Patellofemoral pain is a common and often debilitating musculoskeletal condition. Clinical translation and evidence synthesis of patellofemoral pain research are compromised by heterogenous and often inadequately reported study details. This consensus statement and associated checklist provides standards for REPORTing of quantitative PatelloFemoral Pain (REPORT-PFP) research to enhance clinical translation and evidence synthesis, and support clinician engagement with research and data collection. A three-stage Delphi process was initiated at the 2015 International Patellofemoral Research Network (iPFRN) retreat. An initial e-Delphi activity (n=24) generated topics and items, which were refined at the 2017 iPFRN retreat, and voted on prior to and following the 2019 iPFRN retreat (n=51 current and past retreat participants). Voting criteria included ‘strongly recommended’ (essential), ‘recommended’ (encouraged) and uncertain/unsure. An item was included in the checklist if ≥70% respondents voted ‘recommended’. Items receiving ≥70% votes for ‘strongly recommended’ were labelled as such. The final REPORT-PFP checklist includes 31 items (11 strongly recommended, 20 recommended), covering (i) demographics (n=2,4); (ii) baseline symptoms and previous treatments (n=3,7); (iii) outcome measures (2,4); (iv) outcomes measure description (n=1,2); (v) clinical trial methodology (0,3) and (vi) reporting study results (n=3,0). The REPORT-PFP checklist is ready to be used by researchers and clinicians. Strong stakeholder engagement from clinical academics during development means consistent application by the international patellofemoral pain research community is likely. Checklist adherence will improve research accessibility for clinicians and enhance future evidence synthesis.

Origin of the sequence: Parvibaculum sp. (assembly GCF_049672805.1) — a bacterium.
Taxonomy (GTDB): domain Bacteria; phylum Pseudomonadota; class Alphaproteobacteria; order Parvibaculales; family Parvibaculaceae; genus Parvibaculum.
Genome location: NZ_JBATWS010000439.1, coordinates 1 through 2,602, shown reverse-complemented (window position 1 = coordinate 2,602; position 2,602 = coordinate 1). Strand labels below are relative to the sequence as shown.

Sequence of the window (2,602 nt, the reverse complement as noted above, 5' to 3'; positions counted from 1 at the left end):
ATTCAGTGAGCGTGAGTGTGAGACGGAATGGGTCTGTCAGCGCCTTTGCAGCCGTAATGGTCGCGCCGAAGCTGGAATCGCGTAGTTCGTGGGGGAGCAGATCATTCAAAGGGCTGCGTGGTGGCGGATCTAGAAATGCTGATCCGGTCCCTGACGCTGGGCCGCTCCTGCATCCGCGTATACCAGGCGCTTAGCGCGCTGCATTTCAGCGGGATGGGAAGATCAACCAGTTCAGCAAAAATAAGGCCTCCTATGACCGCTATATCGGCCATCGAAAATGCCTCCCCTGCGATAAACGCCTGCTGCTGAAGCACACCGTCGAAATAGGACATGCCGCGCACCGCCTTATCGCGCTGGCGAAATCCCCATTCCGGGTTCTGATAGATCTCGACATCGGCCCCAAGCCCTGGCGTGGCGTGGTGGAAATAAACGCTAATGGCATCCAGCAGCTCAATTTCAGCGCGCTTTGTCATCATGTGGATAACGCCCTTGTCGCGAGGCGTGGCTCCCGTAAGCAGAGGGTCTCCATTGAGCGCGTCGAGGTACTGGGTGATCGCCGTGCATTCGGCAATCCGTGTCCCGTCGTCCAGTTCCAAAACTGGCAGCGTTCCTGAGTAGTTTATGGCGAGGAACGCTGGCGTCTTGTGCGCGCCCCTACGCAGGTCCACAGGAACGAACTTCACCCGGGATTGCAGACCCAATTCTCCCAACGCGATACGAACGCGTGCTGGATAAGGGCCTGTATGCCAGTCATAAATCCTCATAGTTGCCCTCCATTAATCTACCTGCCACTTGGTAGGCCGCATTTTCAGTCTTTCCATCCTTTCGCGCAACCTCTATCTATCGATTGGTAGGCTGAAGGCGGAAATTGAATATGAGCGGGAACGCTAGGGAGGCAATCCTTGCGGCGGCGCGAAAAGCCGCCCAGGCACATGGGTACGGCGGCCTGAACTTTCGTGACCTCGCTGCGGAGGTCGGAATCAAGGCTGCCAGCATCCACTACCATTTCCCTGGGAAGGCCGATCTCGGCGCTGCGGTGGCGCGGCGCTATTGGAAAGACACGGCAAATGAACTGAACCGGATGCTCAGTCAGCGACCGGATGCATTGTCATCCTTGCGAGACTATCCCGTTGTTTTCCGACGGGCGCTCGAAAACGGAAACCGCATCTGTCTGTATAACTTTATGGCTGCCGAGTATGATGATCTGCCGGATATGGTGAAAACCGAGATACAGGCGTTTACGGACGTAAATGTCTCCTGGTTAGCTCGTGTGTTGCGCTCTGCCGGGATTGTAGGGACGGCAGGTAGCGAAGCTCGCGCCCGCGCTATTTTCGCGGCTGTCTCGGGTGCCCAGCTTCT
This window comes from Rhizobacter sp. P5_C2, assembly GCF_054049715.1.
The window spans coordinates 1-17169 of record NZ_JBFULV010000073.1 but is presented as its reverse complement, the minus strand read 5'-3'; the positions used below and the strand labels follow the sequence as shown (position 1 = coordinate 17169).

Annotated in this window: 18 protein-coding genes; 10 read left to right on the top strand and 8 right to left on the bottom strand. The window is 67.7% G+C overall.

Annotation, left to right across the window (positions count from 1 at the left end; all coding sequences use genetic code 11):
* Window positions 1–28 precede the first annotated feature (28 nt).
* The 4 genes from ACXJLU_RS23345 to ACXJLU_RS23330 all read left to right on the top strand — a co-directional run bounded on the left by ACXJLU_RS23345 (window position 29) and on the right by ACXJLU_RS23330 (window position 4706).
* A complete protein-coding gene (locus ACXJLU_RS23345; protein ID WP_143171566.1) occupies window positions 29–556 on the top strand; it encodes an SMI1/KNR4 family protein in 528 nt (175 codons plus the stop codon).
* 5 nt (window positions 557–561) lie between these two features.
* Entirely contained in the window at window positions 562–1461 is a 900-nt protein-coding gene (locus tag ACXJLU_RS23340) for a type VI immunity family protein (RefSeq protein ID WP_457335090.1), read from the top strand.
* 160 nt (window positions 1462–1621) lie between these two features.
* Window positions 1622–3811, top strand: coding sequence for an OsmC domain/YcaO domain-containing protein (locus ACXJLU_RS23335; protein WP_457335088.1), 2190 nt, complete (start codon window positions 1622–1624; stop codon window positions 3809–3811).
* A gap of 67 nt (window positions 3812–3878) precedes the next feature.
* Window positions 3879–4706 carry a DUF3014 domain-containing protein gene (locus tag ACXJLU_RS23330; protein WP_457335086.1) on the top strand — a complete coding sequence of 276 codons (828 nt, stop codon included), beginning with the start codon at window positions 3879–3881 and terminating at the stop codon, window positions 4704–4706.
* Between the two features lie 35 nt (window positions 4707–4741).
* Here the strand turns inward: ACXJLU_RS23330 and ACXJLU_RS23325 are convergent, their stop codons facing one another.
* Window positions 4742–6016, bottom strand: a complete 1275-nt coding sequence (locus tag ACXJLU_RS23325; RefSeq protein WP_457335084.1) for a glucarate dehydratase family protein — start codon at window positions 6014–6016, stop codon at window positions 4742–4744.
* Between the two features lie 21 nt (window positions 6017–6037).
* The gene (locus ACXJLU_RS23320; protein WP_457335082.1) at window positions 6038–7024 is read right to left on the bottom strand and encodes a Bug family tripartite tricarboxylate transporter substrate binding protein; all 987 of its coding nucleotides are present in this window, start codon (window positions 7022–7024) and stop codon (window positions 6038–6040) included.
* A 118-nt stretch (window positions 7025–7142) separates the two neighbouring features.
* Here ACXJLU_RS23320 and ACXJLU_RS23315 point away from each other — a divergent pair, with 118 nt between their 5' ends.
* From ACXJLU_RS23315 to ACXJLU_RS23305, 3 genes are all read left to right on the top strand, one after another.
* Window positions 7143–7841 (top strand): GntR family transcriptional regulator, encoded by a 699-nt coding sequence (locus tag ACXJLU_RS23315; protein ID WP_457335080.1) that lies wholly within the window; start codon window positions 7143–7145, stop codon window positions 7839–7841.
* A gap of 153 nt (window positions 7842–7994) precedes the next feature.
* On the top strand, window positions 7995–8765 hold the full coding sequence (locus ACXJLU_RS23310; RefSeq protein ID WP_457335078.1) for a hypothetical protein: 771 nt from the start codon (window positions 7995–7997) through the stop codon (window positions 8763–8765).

• knee
  • consensus
  • knowledge translation
  • meta-analysis
  • rehabilitation

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Footnotes

  • Twitter @DrChrisBarton, @DrDanilo_Silva, @drsarahmorton, @NatJCollins, @Bill_Vicenzino, @mvanmiddelkoop, @Sinead_Holden, @simonthephysio, @Henrik_Riel, @DrDylanM

  • Contributors Initial research design was carried out by DM, CJB and SM following the 2015 retreat led by MJC and JS. Initial survey content was guided by DM, CJB, SM, MJC, MvM, KMC, MSR and BV. SM, CJB and DM analysed stage 1 findings to inform subsequent stages. NJC and BV facilitated the 2017 retreat. Stage 2 small group discussions were led by CJB, DDOS, NJC, MSR, BV, MVM, KMC, MJC, JS, SH, SL, EMM, CMP and ISD. CJB, MVM, KMC, MSR, BV, NJC and DM developed the final consensus voting surveys. DB-J and JEE-B facilitated the 2019 retreat and voting on potential checklist items. CJB coordinated final consensus discussions. CJB and DDOS led synthesis of results following consensus voting surveys. All authors contributed to read and approved the final manuscript.

  • Funding The authors have not declared a specific grant for this research from any funding agency in the public, commercial or not-for-profit sectors. Dr Morrissey was part funded by the NIHR/HEE Senior Clinical Lecturer scheme. This report presents independent research part-funded by the National Institute for Health Research (NIHR) CAT SCL-2013-04-003. The views expressed are those of the authors and not necessarily those of the NHS, the NIHR or the Department of Health.

  • Competing interests None declared.

  • Provenance and peer review Not commissioned; externally peer reviewed.

  • Supplemental material This content has been supplied by the author(s). It has not been vetted by BMJ Publishing Group Limited (BMJ) and may not have been peer-reviewed. Any opinions or recommendations discussed are solely those of the author(s) and are not endorsed by BMJ. BMJ disclaims all liability and responsibility arising from any reliance placed on the content. Where the content includes any translated material, BMJ does not warrant the accuracy and reliability of the translations (including but not limited to local regulations, clinical guidelines, terminology, drug names and drug dosages), and is not responsible for any error and/or omissions arising from translation and adaptation or otherwise.